As you have probably heard, North Campus is undergoing a dramatic change called the North Campus Residental Expansion. NCRE has already added five new dorms and several thousand beds; sophomores are now required to live on campus. Cornell is also modernizing older dorms and first up is much-beloved Balch. After a 2-year top to bottom renovation, Balch’s capacity will double to 450 beds.
Balch is the only remaining all-female dormitory on campus. (Currently, Barbara McClintock Hall on North Campus has been temporarily designated all-women.) In 1920, Cornell formed a committee to research the feasibility of constructing a new women’s dormitory to meet the growing female enrollment. In 1922, a plan for the construction of a dormitory on North Campus was submitted and approved by Cornell’s Architectural Advisory Board. In 1928, the university accepted the $1,650,000 donation of Allen C. Balch, Class of 1889 and Janet Balch, a graduate student from 1886 to 1888. According to legend, Janet Balch insisted that her husband donate the money for the dormitory after attending an event at Allen’s fraternity. As the story goes, she was offended by the behavior of the undergraduate brothers and believed that a dormitory dedicated to the welfare of female students was important. This Sun article is a great read.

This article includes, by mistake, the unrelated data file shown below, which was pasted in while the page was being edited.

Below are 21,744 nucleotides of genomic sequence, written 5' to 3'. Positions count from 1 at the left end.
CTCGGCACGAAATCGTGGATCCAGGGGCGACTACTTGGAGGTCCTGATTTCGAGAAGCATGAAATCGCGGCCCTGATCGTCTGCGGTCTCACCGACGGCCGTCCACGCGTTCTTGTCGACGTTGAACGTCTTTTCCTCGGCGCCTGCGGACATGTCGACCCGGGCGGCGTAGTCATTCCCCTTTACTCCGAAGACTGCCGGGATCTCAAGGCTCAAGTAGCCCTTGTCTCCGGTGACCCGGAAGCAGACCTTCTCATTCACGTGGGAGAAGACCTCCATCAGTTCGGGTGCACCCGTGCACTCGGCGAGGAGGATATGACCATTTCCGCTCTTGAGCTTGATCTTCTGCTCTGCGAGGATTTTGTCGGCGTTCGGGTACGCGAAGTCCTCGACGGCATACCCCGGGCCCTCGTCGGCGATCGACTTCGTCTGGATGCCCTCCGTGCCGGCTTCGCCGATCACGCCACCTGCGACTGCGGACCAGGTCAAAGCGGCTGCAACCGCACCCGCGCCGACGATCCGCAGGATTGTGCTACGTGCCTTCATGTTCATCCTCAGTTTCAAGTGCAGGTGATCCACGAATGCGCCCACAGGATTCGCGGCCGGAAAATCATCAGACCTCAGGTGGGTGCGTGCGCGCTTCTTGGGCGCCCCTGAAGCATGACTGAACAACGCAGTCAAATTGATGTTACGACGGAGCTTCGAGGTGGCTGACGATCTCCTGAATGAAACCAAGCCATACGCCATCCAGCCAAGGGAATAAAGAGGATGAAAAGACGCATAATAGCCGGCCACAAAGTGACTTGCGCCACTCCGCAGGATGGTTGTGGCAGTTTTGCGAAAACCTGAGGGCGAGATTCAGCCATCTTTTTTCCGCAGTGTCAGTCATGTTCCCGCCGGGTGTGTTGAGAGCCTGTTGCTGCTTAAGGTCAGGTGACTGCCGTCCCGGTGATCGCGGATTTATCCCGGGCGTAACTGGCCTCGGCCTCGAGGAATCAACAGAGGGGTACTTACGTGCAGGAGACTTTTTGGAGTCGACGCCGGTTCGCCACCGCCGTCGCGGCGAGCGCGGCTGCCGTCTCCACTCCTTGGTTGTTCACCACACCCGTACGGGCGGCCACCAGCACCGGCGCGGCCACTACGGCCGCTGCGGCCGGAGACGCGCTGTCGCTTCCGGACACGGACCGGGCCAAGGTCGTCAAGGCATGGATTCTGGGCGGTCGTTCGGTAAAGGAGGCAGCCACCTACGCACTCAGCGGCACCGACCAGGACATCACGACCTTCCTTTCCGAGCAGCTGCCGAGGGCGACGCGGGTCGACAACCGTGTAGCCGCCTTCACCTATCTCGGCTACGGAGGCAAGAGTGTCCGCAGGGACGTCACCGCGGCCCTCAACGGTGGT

Recent Balch residents treasured the vintage, original wooden Stickley furniture that graced students’ rooms, including bookshelves and mirrors with heart engravings. Fortunately, most of this furniture is being recycled and has been consigned to Significant Elements, an architectural salvage store in downtown Ithaca. The furniture, in good condition and pictured below, is priced between $25 and $50. If you want a piece of history, call Significant Elements at 607-277-3450.
Until recently, some Balch rooms’ closets held wrought iron racks that women used to store their fancy hats. No word on where the hat racks ended up.